1. An interesting question relating to the interpretation of Sub-section (2) of Section 88D of the Bombay Tenancy and Agricultural Lands Act has been raised in this petition. The proceedings contemplated under Sub-section (2) of Section 88D arise after a certificate which is issued under Section 88C of the Tenancy Act is revoked. As is well-known, a certificate under Section 88C is issued to a landlord whose holding does not exceed economic holding and whose total annual income including the rent of such land does not exceed Rs. 1,500. If, however, the annual income of the person exceeds Rs. 1,500 or the total holding of such person exceeds the economic holding, the State Government is empowered to revoke the certificate which has been granted under Section 88C. The order revoking the certificate is, however, required to specify the date with effect from which the revocation is to take effect and also it has to be published in a manner which is said to be publication in the official gazette.
2. In the present case respondent No. 1, who will hereinafter be referred to as 'the respondent', had obtained a certificate under Section 88C of the Tenancy Act and thereafter made an application under Section 33B of the Tenancy Act for possession of the land mentioned in the certificate. During the pendency of those proceedings the State Government, in exercise of its powers under Section 88D, was satisfied that the income of the respondent had exceeded Rs. 1,500 and accordingly revoked the certificate issued under Section 88C. This order was published in the gazette of June 21, 1962. The respondent issued a notice dated June 8, 1963 terminating the tenancy of the petitioner and ten days thereafter, i.e. on June 19, 1963, made an application under Section 88D(2) of the Tenancy Act for possession of the land.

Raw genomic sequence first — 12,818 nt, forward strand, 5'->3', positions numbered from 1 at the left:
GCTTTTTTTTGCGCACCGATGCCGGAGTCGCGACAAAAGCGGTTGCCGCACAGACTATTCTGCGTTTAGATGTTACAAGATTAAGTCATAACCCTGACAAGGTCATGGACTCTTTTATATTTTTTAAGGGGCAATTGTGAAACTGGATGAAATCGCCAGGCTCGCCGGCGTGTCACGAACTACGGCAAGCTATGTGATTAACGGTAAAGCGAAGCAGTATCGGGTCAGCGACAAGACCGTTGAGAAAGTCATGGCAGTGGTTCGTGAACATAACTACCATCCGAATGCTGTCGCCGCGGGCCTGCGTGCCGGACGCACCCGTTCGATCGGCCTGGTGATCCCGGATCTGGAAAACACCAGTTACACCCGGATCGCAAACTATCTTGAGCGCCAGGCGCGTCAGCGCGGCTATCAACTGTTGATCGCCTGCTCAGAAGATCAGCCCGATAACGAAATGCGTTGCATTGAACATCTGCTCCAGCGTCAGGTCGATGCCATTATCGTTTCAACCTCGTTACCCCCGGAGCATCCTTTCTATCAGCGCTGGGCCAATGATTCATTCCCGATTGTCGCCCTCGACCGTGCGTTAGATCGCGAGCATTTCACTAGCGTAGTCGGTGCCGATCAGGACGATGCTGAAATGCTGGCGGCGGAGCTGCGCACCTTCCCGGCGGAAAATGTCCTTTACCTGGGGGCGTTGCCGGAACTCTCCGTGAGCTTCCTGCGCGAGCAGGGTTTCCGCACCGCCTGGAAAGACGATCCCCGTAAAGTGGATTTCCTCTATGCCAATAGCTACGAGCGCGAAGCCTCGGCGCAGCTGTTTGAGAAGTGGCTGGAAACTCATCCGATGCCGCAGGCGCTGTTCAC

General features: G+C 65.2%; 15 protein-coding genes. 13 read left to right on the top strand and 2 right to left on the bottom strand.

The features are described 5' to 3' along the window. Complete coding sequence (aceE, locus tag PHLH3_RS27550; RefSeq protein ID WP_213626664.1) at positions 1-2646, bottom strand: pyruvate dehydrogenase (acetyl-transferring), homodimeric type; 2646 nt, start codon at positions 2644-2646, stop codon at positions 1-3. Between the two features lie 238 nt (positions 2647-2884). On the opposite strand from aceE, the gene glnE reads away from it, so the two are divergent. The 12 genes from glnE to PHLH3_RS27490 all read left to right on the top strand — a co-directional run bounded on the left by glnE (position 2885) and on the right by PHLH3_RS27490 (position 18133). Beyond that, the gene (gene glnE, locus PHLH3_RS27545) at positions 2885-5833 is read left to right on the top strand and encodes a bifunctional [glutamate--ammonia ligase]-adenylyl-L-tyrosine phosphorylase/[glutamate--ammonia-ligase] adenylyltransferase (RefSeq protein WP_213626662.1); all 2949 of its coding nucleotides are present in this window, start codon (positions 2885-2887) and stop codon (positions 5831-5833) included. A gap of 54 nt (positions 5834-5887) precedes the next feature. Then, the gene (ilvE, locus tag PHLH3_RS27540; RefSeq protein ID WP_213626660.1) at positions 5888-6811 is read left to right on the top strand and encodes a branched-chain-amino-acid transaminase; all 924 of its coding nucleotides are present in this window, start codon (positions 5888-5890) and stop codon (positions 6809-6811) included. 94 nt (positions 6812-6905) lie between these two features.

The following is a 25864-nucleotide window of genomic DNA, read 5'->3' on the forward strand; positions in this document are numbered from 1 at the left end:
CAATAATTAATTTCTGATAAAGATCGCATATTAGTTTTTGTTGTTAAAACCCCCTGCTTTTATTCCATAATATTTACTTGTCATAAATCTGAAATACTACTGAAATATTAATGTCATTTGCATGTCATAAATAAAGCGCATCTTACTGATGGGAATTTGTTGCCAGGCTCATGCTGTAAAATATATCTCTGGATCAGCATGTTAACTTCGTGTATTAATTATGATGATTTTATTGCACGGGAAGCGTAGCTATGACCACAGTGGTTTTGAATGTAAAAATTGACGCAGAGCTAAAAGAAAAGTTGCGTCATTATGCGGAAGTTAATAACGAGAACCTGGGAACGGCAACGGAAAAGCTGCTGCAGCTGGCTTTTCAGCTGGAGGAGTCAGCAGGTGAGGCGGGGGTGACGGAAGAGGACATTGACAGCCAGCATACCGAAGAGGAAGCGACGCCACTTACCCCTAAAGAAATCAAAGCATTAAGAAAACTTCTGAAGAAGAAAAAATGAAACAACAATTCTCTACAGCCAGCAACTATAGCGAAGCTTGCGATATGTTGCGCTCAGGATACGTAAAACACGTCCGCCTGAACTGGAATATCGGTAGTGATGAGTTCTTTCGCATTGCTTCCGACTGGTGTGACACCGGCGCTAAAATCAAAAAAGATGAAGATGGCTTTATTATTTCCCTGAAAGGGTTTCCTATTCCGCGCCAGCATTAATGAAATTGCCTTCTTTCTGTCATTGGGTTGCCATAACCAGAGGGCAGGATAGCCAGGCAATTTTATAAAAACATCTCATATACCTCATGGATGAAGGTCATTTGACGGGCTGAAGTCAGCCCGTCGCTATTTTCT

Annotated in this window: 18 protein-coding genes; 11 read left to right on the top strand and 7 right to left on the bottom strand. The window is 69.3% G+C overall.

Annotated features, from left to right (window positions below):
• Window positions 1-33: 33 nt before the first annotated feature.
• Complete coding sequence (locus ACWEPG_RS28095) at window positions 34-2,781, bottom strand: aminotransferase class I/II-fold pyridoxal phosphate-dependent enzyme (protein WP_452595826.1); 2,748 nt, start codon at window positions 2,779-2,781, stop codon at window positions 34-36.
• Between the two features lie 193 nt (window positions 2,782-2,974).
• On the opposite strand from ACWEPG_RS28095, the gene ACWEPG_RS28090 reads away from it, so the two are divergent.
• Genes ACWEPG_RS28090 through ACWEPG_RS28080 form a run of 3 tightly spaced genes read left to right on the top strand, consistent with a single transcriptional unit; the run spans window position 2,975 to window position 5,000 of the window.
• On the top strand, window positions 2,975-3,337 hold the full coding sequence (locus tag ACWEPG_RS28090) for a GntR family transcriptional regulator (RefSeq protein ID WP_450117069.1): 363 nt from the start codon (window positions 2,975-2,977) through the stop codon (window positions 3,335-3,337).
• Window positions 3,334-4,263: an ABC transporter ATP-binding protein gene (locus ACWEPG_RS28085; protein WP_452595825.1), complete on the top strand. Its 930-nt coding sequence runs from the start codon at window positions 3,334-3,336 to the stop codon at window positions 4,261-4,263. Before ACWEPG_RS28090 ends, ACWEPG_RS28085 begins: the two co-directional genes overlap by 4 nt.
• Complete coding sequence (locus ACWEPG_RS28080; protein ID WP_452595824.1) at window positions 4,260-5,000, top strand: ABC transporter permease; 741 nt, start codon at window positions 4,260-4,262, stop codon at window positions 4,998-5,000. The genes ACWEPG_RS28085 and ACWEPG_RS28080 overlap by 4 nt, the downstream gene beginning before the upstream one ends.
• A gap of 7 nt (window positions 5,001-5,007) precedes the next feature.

3. This application was numbered as Tenancy Case No. 7/63-64. By his judgment and order dated February 5, 1974, the Tahasildar granted possession of half of the land to the respondent. The appellate authority allowed the appeal of the petitioner being Tenancy Appeal No. 35 of 1974 by its judgment and order dated October 29, 1975. The respondent thereafter approached the Maharashtra Revenue Tribunal in its revisional jurisdiction. The Maharashtra Revenue Tribunal by its judgment and order dated July 6, 1977 allowed the revision application and set aside the order of the appellate authority and restored the order of the trial Court. It is against this order of the Maharashtra Revenue Tribunal that the tenant has approached this Court under Article 226 of the Constitution.